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say what?

daan daanBACHvdb at wins.uva.nl
Sat Nov 13 21:07:35 EST 1999


Excuse me...



What the HELL are you talking about?



kenneth Collins schreef:
> 
> There's an article in the 6Nov99 issue of _Science News_, "Does March
> Madness need a time-out?", reported by "J.T" (J. Travis(?)), p303.
> 
> the article reports on analysis that shows that basketball teams that
> travel 2 or more 'time' zones suffer a performance deficit.
> 
> it's mentioned that such observable deficits are the result of so-called
> 'circadian rhythms' getting out of phase, due to the 'time' differential
> that's imposed by traveling accross 'time' zones... the athletes get
> 'jet lag'.
> 
> while i agree that the observation is important, and that coaches should
> take it into consideration, especially when Championships are
> on-the-line, the notion of it being the desynchronization of so-called
> 'circadian rhythms' is NQI ('not quite it').
> 
> what's actually happening is that the functionality of the TD
> E/I-minimization mechanisms occurs along a information-processing-depth
> continuum, that runs from relatively short-term, 'quick & dirty' and
> ephemeral information-processing depth, to relatively long-term, elegant
> & precise, long-lasting information-processing depth.
> 
> in 'normal' circumstances, things along this
> information-processing-depth continuum are fit into the experiential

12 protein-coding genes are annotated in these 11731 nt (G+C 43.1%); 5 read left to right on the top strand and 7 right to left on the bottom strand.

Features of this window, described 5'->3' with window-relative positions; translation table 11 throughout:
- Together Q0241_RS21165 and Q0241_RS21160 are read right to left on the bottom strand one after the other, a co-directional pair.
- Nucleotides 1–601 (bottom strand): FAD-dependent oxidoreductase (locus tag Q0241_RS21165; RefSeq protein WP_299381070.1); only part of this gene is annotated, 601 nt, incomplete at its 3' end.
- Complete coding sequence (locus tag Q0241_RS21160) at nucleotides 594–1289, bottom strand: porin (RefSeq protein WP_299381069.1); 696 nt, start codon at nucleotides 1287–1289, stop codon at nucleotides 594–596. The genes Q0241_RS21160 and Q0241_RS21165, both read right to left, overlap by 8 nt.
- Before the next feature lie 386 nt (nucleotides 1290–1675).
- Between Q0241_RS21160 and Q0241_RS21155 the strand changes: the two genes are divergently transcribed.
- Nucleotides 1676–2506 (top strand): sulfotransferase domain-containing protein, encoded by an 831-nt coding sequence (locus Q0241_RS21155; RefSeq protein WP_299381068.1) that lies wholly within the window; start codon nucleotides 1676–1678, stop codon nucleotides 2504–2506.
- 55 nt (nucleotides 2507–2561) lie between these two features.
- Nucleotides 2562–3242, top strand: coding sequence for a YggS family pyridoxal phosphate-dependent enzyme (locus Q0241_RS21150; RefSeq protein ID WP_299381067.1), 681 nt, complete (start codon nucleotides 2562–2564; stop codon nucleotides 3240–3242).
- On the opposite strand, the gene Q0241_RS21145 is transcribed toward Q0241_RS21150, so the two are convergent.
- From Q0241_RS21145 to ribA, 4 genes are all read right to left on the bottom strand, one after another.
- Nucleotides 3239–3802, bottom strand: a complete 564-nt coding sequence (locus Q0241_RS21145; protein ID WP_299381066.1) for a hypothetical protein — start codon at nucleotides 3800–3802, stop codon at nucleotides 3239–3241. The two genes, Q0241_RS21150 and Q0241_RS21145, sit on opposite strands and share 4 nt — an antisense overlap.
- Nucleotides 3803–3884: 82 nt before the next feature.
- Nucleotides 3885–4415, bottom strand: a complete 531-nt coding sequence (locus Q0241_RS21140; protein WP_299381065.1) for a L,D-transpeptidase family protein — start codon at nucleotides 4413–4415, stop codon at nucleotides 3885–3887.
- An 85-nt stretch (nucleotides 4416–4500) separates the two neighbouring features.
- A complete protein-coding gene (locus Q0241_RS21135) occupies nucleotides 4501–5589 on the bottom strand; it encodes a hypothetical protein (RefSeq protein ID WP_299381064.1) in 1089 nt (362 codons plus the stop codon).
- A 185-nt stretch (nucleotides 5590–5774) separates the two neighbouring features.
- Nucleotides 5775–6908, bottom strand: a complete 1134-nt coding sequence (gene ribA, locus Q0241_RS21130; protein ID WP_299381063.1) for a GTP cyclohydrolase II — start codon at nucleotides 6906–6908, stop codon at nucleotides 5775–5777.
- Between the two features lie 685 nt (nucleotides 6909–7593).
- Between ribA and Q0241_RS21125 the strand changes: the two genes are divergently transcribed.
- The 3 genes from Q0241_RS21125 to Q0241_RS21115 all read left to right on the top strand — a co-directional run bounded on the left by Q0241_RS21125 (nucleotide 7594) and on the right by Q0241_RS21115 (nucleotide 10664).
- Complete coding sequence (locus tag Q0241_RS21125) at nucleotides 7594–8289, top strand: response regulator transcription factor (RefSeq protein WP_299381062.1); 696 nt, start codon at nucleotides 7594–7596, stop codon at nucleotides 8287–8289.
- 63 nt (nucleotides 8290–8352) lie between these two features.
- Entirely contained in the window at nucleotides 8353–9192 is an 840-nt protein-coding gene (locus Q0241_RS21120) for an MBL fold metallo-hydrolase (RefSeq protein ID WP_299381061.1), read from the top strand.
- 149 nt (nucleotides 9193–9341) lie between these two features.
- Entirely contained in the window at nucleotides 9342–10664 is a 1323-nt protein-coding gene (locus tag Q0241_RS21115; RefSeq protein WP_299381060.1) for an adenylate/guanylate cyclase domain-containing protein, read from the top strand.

> realities that individuals routinely encounter, with the overall
> energy-flow capacity of a nervous system being 'divied-up' among the
> various TD E/I-minimization mechanisms, short-term to long-term, in a
> way that fits into one's routine experiential circumstances.
> 
> but, in our 'modern times', when one travels across 'time' zones, one
> adjusts one's wristwatch to the 'time', but the TD E/I-minimization
> mechanisms are still partitioning the nervous system's energy-flow
> capacity in their routine way.
> 
> this results in the work of the relatively-long-term energy-flow
> dynamics being left incomplete, which further results in an
> artificially-induced TD E/I(up) condition that's 'foreign' to the
> short-term TD E/I-minimization mechanisms, but with which they must,
> nevertheless, deal.
> 
> (everything here is, BTW, discussed in AoK. see, in particular, Ap7.)
> 
> these crappy little, disconnected things like so-called 'circadian
> rhythms' exist all over the place in the literature, fractured,
> non-unified, misleading folks.
> 
> please get it straight. everything within nervous systems is 'just' TD
> E/I-minimization... inverse-wdb2t.
> 
> K. P. Collins

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